Activity Recreation//

The importance of being authentic for your mental well-being

When I started my coaching practice I had a vision for what I wanted to do, what I wanted to achieve for my clients and myself and a timeframe in which I wanted things to happen. I spent as much time as possible on building my practice often sacrificing time with my son, friends and […]

The importance of being authentic for your mental well-being
The importance of being authentic for your mental well-being

When I started my coaching practice I had a vision for what I wanted to do, what I wanted to achieve for my clients and myself and a timeframe in which I wanted things to happen. I spent as much time as possible on building my practice often sacrificing time with my son, friends and my husband. As a hard-working determined person, those who knew me understood that I needed this focus to get what I wanted – and it’s working. Those who didn’t know me however, were seeing a different version of events.

On my website and social media, I have used images of me that don’t truly represent me today. I have used an image from when I was 30 and one just before I got pregnant. Both images are who I see in the mirror but of course, not what people currently see when they meet me. I felt that I would be judged because I haven’t completely achieved all that I want for myself through my health so I have been anxious about sharing how I really look with strangers. I thought that potential clients would see my flaws and then think twice about hiring me as their coach — I wasn’t necessarily ‘walking my (complete) talk.’

However, just this week, I decided to be authentic. I had some new headshots done — ones that were serious and ones that reflected my personality and they’re pretty good. As much as I am not happy with my body right now, I know that I am doing something about it so it’s a lot easier to see this (current) face everywhere.

It’s funny how when I wasn’t being authentic by way of my physical representation to potential clients, I knew that something was ‘off’ I just couldn’t put my finger on it. Now that I have changed the pictures, I feel a lot more confident and have to push impostor syndrome aside and instead use my personal successes as reference points; not only for myself to keep to my goals but also for my clients to see that I have indeed had these experiences and I have indeed succeeded. That I am just like you, with ‘issues’ and I am on a journey to a better me every day, just like you too.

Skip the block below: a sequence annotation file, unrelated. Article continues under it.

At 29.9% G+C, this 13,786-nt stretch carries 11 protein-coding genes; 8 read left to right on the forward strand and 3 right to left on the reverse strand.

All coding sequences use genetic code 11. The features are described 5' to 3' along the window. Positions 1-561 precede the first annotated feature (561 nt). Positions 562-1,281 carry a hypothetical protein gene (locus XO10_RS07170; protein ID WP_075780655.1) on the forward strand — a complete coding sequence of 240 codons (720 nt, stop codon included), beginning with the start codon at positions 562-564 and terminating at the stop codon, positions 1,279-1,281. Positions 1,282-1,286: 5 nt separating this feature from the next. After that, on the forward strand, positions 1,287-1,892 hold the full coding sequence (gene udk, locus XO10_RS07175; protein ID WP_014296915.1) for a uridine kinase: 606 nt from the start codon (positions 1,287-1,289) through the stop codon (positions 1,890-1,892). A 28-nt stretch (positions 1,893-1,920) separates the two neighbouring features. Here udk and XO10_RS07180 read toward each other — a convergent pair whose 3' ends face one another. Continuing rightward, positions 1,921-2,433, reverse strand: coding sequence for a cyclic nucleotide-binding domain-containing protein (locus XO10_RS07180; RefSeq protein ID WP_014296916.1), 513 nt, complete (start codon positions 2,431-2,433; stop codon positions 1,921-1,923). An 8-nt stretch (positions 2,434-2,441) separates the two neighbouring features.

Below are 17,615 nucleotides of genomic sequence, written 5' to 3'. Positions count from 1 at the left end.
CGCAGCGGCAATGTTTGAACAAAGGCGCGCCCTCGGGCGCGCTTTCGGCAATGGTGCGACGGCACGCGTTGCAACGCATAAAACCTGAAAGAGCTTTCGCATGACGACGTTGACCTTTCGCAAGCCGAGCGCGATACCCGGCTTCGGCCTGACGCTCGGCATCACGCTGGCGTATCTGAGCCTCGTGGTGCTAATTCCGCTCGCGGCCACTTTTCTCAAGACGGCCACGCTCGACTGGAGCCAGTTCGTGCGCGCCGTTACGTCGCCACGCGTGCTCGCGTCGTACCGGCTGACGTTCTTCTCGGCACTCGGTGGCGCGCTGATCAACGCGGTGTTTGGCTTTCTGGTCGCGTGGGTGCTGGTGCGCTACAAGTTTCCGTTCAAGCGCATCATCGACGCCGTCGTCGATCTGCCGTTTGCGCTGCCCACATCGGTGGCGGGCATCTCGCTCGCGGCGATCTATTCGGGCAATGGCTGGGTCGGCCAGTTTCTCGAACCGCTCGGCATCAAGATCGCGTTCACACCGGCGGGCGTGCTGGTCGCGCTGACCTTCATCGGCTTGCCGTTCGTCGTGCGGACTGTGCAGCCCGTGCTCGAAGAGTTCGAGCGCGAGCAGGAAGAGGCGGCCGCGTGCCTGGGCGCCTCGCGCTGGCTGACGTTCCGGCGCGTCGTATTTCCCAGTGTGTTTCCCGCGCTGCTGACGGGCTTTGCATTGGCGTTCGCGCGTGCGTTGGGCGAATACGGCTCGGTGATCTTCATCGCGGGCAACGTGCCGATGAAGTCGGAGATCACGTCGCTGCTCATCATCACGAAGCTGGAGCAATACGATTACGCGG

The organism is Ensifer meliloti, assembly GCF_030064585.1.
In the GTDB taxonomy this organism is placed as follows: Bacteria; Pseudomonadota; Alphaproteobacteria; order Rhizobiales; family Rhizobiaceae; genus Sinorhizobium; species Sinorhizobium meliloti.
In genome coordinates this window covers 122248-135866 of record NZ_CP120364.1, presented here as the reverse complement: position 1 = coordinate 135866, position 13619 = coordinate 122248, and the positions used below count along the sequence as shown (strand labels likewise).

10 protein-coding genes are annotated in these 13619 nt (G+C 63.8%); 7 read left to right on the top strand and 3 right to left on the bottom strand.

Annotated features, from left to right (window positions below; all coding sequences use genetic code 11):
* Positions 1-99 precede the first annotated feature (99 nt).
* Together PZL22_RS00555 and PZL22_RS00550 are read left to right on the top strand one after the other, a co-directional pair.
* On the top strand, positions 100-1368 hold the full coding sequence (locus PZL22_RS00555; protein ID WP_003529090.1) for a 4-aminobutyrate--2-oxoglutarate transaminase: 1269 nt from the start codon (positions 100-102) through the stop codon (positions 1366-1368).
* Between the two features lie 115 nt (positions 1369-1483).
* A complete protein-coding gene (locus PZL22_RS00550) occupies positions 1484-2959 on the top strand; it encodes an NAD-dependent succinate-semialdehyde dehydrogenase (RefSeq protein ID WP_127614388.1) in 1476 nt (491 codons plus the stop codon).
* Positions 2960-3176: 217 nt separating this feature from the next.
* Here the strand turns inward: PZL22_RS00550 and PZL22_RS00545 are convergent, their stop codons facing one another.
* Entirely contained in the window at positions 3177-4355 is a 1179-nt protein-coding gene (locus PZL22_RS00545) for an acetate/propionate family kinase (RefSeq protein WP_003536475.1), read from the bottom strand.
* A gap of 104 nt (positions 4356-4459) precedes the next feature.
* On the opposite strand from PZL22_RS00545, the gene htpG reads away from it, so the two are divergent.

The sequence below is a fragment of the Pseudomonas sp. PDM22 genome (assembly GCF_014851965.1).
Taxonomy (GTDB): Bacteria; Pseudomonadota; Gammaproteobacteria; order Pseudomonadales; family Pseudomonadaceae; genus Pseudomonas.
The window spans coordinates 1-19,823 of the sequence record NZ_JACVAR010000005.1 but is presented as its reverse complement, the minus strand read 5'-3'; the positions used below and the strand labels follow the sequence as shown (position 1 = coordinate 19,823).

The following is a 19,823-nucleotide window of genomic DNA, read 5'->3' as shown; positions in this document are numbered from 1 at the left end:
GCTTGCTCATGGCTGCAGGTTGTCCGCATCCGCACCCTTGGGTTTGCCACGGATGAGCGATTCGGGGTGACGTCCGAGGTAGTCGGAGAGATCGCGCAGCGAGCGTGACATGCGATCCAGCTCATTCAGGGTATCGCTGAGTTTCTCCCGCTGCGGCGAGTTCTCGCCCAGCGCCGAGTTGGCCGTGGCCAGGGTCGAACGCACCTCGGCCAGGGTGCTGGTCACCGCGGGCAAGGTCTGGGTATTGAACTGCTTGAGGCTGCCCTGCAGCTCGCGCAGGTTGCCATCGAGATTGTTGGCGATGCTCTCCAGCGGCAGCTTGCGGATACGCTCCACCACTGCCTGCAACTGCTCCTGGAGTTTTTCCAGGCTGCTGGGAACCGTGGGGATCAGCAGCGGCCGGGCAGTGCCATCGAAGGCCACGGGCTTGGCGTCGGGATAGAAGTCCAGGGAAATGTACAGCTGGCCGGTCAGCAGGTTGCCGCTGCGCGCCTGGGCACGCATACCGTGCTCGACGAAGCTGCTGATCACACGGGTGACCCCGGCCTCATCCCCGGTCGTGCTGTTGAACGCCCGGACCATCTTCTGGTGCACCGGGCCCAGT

At least, I hope this is what they see.

I don’t feel the need to justify myself to everyone but as a coach, I feel it appropriate to share where I am so that my clients can see that I am authentic in my coaching practice, authentic with myself and authentic with them. I’m more likely to be trusted if you can see that I am doing something about my challenges.

That is being authentic. That is being true to your own values — I don’t judge others for where they are in their journeys. Therefore leading through my own values has created a more calmer and confident me. I don’t feel impostor syndrome, just me being me.

The judgement we place on ourselves can often be confused with our values. We wouldn’t necessarily treat others the same way we treat ourselves and this is why knowing your values is so important. If you are able to revisit them so that you remind yourself of what you stand for, you might just be that little bit kinder to yourself.

In no way has my weight gain got anything to do with the knowledge and experience I have gained that I feel make me a good coach. I do lead by example but my physical health (for obvious reasons) will take a little bit longer to be where I want it to be than say my business/relationship goals. That’s what I had forgotten to remind myself.

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